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8:17 AM Thu, Dec. 13th

Sheahan cites accomplishments but said job unfinished

Editor's Note: The Kingman Daily Miner will print a series of stories on opposed candidates for county and statewide office prior to the Sept.

12 primary.

The Miner today and Sunday is running stories on the two Republican candidates for Mohave County sheriff: incumbent Tom Sheahan of Kingman and challenger Dan Bishop of Chloride.

The top vote-getter automatically will be elected Sept.

12 because no Democrats are seeking the office.

The job pays $75,000 a year.

Sheahan is profiled below.


Mohave County Sheriff Tom Sheahan, who was elected in 1996, said he has accomplished a lot during his term but said his work is unfinished.

"The programs that I have put into effect in the last 3 1/2 years have worked," Sheahan said.

"I have met my goals to reduce crime."

Sheahan, 51, of Kingman said he wants to serve an additional four-year term to maintain stability in the MCSO leadership, and continue to reduce crime.

As sheriff, Sheahan said his major accomplishments have been obtaining $375,000 in grants to pay for three school resource officers, expanding the Shock probation program to juvenile probationers and launching SCAT, a volunteer program that stands for Sheriff's Citizens Action Teams.

The school program, started last year, helps to provide a safe learning environment for the children, Sheahan said.

Resource offers are involved in anti-drug programs and meet with students in their classes.

Another youth program, Shock, is a three-month "boot camp" for minor offenders ages 14 to 17, according to Sheahan.

Sheahan said he expanded Shock to male juveniles in 1997 and girls this year with the intent of turning around youths who committed nonviolent offenses.

His predecessor, the late Joe Cook, started a Shock program for adults in 1994, when Sheahan was his chief deputy.

About 100 juveniles have gone through the boot camp, which boasts a success rate of 85 percent, Sheahan said.

Sheahan said SCAT, launched in 1997, involves training county residents to assist deputies at accident scenes with traffic control and with transporting prisoners.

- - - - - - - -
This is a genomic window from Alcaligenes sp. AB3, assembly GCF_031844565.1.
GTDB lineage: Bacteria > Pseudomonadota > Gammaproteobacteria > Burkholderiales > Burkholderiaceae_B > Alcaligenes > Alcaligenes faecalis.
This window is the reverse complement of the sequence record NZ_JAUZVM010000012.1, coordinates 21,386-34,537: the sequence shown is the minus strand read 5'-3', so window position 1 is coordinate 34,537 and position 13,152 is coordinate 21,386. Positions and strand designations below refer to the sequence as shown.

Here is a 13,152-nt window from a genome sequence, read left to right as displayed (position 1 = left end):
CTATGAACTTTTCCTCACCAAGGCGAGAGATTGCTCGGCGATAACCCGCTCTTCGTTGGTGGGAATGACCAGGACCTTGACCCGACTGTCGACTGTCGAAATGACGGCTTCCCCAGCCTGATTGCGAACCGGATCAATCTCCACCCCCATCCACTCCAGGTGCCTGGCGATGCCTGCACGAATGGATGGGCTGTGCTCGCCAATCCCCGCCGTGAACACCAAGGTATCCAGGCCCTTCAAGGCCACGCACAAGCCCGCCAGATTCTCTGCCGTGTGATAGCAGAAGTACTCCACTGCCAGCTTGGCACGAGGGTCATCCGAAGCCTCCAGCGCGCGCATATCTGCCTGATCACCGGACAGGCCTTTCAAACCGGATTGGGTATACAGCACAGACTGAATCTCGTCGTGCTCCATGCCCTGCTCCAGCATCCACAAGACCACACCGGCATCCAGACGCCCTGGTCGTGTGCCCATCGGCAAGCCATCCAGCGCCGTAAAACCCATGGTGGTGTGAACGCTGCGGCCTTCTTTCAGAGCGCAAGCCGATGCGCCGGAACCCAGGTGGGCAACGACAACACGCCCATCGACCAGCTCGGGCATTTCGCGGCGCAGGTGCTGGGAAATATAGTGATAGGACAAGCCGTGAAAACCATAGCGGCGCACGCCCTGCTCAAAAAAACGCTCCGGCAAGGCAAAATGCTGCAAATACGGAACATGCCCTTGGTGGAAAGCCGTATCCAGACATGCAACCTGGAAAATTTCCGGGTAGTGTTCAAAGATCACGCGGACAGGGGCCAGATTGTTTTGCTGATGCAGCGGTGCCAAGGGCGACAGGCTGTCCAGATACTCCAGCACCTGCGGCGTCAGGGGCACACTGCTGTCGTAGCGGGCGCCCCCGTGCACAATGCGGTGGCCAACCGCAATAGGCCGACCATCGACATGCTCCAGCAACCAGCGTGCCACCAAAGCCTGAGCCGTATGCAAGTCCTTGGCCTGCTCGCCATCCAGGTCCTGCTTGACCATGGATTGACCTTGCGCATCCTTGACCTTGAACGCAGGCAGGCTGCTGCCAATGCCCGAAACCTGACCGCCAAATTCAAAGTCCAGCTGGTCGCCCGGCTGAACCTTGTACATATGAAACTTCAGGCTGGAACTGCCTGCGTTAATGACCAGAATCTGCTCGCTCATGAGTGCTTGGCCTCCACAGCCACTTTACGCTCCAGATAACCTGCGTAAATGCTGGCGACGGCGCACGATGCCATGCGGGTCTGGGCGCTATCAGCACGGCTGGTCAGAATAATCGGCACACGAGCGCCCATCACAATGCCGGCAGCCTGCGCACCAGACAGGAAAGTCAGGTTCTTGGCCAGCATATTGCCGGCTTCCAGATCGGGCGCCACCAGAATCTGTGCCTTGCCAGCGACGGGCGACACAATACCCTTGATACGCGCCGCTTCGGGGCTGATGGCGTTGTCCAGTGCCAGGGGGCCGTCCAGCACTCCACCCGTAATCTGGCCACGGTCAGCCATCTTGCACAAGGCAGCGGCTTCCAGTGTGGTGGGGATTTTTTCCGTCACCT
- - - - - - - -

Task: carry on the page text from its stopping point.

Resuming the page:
Team members also patrol neighborhoods and radio deputies about suspicious activities.

A total of 24 people serve with SCAT countywide, Sheahan said.

Sheahan said he would like to expand volunteer programs if re-elected.

Additional volunteers would assist SCAT and take part in crime prevention by working with businesses and neighborhood groups.

"The more we can get the message out, the less problems we will have," Sheahan said.

A 29-year veteran of law enforcement who joined MCSO in 1981, Sheahan was elected sheriff after prevailing over three Republicans in the 1996 primary and defeating Democrat Bill Troup in the general election.

He oversees a department with an annual budget exceeding $13 million, 240 full-time employees and more than 200 volunteers.

MCSO has 95 sworn officers who patrol approximately 13,500 square miles, Sheahan said.

Sheahan said he perceives the sheriff as being the county's chief law enforcement officer.

Requirements set by statute include arresting offenders, operating the jail, serving civil papers, and search and rescue.

"The role is one of tremendous responsibilities, and certainly needs an individual that is trained, educated and motivated to oversee the sheriff's operations," Sheahan said.

He said MCSO has placed a high priority on rural areas by scheduling and rotating deputies there and opening substations in communities such as Golden Valley, Dolan Springs and Butler.

Substations offer a place for deputies to take reports and meet privately with citizens away from their homes, Sheahan said.

Sheahan said he does not know what percentage of crimes are committed in rural areas, adding he characterizes the entire county as rural.

However, he said crime has dropped tremendously in communities such as Chloride and Golden Valley, thanks to the additional patrols.

For instance, burglaries in Chloride/Golden Valley dropped from 158 in 1996 in 79 in 1999.

Minor acts such as thefts probably amount to the most common crime, Sheahan said.

MCSO deals with those crimes by educating the public and providing teamwork between the agency and the citizens MCSO serves, Sheahan said.

"It does work, and we have reduced crime significantly," Sheahan said.